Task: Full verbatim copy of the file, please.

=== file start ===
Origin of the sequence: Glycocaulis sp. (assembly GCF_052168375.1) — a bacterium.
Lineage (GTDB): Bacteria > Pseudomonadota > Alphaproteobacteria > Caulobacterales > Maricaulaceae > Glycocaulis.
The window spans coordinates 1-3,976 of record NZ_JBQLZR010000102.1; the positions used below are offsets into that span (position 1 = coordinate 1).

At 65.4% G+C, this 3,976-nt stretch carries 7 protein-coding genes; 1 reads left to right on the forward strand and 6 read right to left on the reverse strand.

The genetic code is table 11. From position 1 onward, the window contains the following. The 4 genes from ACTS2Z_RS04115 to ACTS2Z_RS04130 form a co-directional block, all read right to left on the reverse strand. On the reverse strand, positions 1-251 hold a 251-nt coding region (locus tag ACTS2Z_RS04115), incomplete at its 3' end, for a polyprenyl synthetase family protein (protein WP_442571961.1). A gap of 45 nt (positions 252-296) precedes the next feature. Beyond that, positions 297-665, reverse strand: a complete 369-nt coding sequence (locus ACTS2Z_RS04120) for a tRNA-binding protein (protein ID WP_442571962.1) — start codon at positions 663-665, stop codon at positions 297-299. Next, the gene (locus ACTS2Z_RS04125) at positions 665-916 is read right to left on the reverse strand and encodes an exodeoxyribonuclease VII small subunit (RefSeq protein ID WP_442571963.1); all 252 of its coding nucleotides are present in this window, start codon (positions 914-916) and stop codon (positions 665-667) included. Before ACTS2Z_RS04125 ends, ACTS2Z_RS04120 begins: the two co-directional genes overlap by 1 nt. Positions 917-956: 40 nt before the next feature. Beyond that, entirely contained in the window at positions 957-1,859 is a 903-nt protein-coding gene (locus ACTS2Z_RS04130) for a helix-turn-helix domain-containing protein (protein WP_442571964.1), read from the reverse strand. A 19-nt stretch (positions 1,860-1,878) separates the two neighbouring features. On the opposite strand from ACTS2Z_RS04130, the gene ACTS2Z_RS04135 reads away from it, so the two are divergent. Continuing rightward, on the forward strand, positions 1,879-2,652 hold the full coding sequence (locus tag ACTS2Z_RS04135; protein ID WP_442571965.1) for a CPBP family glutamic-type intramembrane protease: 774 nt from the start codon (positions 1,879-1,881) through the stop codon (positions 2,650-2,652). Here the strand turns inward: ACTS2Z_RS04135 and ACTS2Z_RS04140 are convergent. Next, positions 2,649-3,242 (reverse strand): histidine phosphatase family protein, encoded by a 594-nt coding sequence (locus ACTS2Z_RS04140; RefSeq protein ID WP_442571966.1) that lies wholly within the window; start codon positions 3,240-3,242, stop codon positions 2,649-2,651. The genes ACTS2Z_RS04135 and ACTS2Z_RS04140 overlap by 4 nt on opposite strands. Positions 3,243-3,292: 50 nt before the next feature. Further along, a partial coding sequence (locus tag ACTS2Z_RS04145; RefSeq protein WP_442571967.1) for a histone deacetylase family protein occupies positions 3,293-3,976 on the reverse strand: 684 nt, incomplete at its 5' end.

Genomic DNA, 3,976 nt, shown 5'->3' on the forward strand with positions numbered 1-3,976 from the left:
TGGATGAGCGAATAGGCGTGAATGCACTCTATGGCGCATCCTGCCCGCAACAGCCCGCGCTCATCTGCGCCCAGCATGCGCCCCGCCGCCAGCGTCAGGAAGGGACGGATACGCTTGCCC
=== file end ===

Origin of the sequence: Glycocaulis sp. (assembly GCF_052168375.1) — a bacterium.
Lineage (GTDB): Bacteria > Pseudomonadota > Alphaproteobacteria > Caulobacterales > Maricaulaceae > Glycocaulis.
The window spans coordinates 1-3,976 of record NZ_JBQLZR010000102.1; the positions used below are offsets into that span (position 1 = coordinate 1).

At 65.4% G+C, this 3,976-nt stretch carries 7 protein-coding genes; 1 reads left to right on the forward strand and 6 read right to left on the reverse strand.

The genetic code is table 11. From position 1 onward, the window contains the following. The 4 genes from ACTS2Z_RS04115 to ACTS2Z_RS04130 form a co-directional block, all read right to left on the reverse strand. On the reverse strand, positions 1-251 hold a 251-nt coding region (locus tag ACTS2Z_RS04115), incomplete at its 3' end, for a polyprenyl synthetase family protein (protein WP_442571961.1). A gap of 45 nt (positions 252-296) precedes the next feature. Beyond that, positions 297-665, reverse strand: a complete 369-nt coding sequence (locus ACTS2Z_RS04120) for a tRNA-binding protein (protein ID WP_442571962.1) — start codon at positions 663-665, stop codon at positions 297-299. Next, the gene (locus ACTS2Z_RS04125) at positions 665-916 is read right to left on the reverse strand and encodes an exodeoxyribonuclease VII small subunit (RefSeq protein ID WP_442571963.1); all 252 of its coding nucleotides are present in this window, start codon (positions 914-916) and stop codon (positions 665-667) included. Before ACTS2Z_RS04125 ends, ACTS2Z_RS04120 begins: the two co-directional genes overlap by 1 nt. Positions 917-956: 40 nt before the next feature. Beyond that, entirely contained in the window at positions 957-1,859 is a 903-nt protein-coding gene (locus ACTS2Z_RS04130) for a helix-turn-helix domain-containing protein (protein WP_442571964.1), read from the reverse strand. A 19-nt stretch (positions 1,860-1,878) separates the two neighbouring features. On the opposite strand from ACTS2Z_RS04130, the gene ACTS2Z_RS04135 reads away from it, so the two are divergent. Continuing rightward, on the forward strand, positions 1,879-2,652 hold the full coding sequence (locus tag ACTS2Z_RS04135; protein ID WP_442571965.1) for a CPBP family glutamic-type intramembrane protease: 774 nt from the start codon (positions 1,879-1,881) through the stop codon (positions 2,650-2,652). Here the strand turns inward: ACTS2Z_RS04135 and ACTS2Z_RS04140 are convergent. Next, positions 2,649-3,242 (reverse strand): histidine phosphatase family protein, encoded by a 594-nt coding sequence (locus ACTS2Z_RS04140; RefSeq protein ID WP_442571966.1) that lies wholly within the window; start codon positions 3,240-3,242, stop codon positions 2,649-2,651. The genes ACTS2Z_RS04135 and ACTS2Z_RS04140 overlap by 4 nt on opposite strands. Positions 3,243-3,292: 50 nt before the next feature. Further along, a partial coding sequence (locus tag ACTS2Z_RS04145; RefSeq protein WP_442571967.1) for a histone deacetylase family protein occupies positions 3,293-3,976 on the reverse strand: 684 nt, incomplete at its 5' end.

Genomic DNA, 3,976 nt, shown 5'->3' on the forward strand with positions numbered 1-3,976 from the left:
TGGATGAGCGAATAGGCGTGAATGCACTCTATGGCGCATCCTGCCCGCAACAGCCCGCGCTCATCTGCGCCCAGCATGCGCCCCGCCGCCAGCGTCAGGAAGGGACGGATACGCTTGCCC